Smith, an anarchistic by nature, played his own music -- twice. It just so happened that another auditionee, Julian Smith, had the same initials, which split the points for the two during the process. Julian Smith, Jonah Smith and Max Lewis were accepted to their dream school as freshmen in 2012, and as sophomores they formed the Azalea Project. Currently, the band has no official drummer, but Kyle Forster plays drums for them live.
After practicing for a few months, the Azalea Project began to play shows. During a set at The Libertine Bar, for a benefit concert in honor of Ethan Vasquez, a teenager killed in a hit and run, they caught the eye and ear of Gavin Mulloy, Red Bull Sound Select's marketing manager and the marketing director at Trees. "They were amazing, and I approached them right after their set to talk with them," Mulloy says. He was so impressed, he booked them to open during a Red Bull Sound Select in June of last year and put them on the bill of this year's Ragonk-a-Thon at Trees, which bore some of Dallas' most talented acts, like current It-boy Leon Bridges, Sealion and Son of Stan.
The Azalea Project sounds like an amalgam of some of the most lauded independent rock acts of the aughts. Mix in the spirit of the short-lived Bay Area band Girls, the harmonies and tenderness of Local Natives and the punch of Dr. Dog, and you get something along the lines of the Azalea Project, though there's also something inherently unique about them.
The band is undeniably impressive. Lewis says that when they first formed they fell back on well-worn rockist tropes, but have since scrapped all of those songs and come into their own, becoming more adventurous and exploratory in their songwriting. The way they collaboratively create their music is particularly interesting. They each bring a different method to the madness.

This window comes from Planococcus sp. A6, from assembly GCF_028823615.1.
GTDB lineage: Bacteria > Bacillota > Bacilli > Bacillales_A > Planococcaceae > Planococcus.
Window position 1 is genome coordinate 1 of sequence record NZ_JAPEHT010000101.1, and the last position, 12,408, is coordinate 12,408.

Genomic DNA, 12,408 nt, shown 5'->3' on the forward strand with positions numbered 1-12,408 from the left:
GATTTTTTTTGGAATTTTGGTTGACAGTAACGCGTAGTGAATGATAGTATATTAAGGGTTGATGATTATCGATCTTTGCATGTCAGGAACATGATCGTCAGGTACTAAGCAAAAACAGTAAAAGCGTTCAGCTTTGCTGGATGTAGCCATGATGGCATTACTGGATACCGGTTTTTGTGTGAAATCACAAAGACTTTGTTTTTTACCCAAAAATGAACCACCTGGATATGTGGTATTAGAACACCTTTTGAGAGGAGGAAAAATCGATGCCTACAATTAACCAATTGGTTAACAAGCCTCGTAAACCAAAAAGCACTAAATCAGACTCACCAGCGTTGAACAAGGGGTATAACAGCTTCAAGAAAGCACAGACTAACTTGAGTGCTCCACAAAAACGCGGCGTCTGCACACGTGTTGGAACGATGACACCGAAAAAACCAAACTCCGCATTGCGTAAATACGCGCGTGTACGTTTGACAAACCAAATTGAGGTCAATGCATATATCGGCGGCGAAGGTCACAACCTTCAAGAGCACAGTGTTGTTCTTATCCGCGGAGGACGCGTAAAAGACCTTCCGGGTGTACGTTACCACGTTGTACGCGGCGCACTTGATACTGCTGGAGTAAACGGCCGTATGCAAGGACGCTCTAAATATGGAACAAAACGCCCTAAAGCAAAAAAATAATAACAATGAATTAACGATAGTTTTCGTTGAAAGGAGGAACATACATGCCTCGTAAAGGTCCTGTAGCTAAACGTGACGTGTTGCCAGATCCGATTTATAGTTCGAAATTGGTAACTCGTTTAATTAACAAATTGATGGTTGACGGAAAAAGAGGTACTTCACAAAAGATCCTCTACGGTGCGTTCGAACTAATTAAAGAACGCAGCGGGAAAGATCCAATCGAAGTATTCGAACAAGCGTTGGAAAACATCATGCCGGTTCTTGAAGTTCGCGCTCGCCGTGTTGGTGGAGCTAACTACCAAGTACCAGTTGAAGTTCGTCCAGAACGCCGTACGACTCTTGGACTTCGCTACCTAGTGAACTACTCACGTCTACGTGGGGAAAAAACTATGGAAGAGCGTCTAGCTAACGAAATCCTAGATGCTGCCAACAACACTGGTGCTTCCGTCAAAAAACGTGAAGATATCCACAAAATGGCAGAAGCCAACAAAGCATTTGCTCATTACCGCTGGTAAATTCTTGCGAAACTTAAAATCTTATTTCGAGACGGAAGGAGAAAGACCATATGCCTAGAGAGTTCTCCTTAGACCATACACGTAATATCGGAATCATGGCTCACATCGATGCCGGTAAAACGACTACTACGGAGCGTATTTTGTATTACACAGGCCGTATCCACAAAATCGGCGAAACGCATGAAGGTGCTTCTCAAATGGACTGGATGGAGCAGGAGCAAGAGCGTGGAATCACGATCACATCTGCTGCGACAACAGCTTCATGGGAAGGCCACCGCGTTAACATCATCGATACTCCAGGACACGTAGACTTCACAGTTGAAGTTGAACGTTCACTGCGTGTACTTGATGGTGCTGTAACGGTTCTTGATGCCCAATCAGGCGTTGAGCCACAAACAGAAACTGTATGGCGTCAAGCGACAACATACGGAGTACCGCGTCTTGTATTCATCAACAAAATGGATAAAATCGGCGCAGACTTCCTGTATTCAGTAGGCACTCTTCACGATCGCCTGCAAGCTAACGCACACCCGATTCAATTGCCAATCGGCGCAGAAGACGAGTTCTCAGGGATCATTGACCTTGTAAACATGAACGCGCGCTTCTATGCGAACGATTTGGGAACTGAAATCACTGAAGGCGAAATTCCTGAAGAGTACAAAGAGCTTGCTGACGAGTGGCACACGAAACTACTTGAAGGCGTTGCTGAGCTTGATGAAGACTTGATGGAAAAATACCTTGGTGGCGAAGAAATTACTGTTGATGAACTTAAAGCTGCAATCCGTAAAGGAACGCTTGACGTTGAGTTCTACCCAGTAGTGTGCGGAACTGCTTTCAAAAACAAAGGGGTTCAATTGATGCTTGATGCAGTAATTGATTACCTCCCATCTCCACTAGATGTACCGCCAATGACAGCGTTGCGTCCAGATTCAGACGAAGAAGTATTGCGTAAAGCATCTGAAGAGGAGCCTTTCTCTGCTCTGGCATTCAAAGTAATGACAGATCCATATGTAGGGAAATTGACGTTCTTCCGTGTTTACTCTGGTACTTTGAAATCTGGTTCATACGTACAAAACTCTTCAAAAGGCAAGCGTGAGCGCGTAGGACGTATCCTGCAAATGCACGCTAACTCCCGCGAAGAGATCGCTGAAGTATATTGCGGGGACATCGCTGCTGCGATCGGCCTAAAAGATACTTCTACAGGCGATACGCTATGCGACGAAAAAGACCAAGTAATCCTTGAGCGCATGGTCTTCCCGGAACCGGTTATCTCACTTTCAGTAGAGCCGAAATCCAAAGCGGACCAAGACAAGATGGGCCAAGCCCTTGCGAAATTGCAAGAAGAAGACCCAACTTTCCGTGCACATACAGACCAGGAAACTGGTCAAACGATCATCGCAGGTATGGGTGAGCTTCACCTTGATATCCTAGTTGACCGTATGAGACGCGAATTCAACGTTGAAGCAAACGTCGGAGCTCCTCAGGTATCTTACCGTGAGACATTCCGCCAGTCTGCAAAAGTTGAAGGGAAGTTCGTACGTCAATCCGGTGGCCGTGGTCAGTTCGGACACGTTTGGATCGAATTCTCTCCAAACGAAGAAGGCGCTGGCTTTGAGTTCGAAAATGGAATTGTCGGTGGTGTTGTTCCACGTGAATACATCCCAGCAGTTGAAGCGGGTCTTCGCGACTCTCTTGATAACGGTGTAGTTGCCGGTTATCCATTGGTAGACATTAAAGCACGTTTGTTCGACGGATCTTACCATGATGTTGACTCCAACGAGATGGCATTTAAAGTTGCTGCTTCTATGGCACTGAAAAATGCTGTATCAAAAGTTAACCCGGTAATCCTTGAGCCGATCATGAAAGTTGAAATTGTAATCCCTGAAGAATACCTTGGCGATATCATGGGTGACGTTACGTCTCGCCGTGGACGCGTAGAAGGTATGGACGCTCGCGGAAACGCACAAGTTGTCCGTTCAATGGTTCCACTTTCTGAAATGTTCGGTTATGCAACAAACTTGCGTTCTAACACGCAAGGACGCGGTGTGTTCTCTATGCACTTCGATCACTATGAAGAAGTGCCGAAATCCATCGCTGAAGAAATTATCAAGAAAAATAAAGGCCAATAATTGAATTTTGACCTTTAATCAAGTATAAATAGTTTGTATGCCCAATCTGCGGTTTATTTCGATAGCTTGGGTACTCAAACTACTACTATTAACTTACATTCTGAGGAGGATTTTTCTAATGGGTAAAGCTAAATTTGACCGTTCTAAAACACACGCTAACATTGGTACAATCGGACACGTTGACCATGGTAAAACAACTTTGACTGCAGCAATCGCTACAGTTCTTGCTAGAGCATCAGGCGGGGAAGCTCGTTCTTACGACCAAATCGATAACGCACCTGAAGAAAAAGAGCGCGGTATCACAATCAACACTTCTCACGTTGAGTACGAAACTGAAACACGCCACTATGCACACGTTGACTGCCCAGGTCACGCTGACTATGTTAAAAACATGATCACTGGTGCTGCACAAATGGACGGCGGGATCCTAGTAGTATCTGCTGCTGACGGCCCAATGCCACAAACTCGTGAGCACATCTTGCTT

"Writing music is this huge artistic statement. Everything I'm feeling in [the] span of [this one] week could come out all of a sudden in something I make in the spur of the moment," Lewis says. "There's this initial moment when you're writing and you just start vomiting all these ideas. That's the most raw moment."
It's all very mysterious.
"It seems like there's really never a clear antecedent where anything comes from," Smith says. "I can't really trust myself to make conscious decisions. I trust myself to say something subconsciously and really mean that."
Lewis brings up The Secret, a book by Rhonda Byrne that discusses the law of attraction and asserts a person can foster tangible good will by merely thinking positively. "I think people interpret that the wrong way," he says, explaining that the universe won't merely bring you something because you dream about it.
He uses another analogy about the power of thinking that we've all pondered before. You're thinking about your friend, let's call him Adrien, and as you're driving down the highway, you suddenly notice Adrien in a car next to you. Did Adrien appear because you were thinking of him, or did you notice him because you were thinking of him? Does one write good music through the power of positive vibes?
"It's gonna be there anyway, and if you're thinking about it, you'll see it," he says. "That's why I think it's important to just do it. If you don't do it, it's not gonna happen."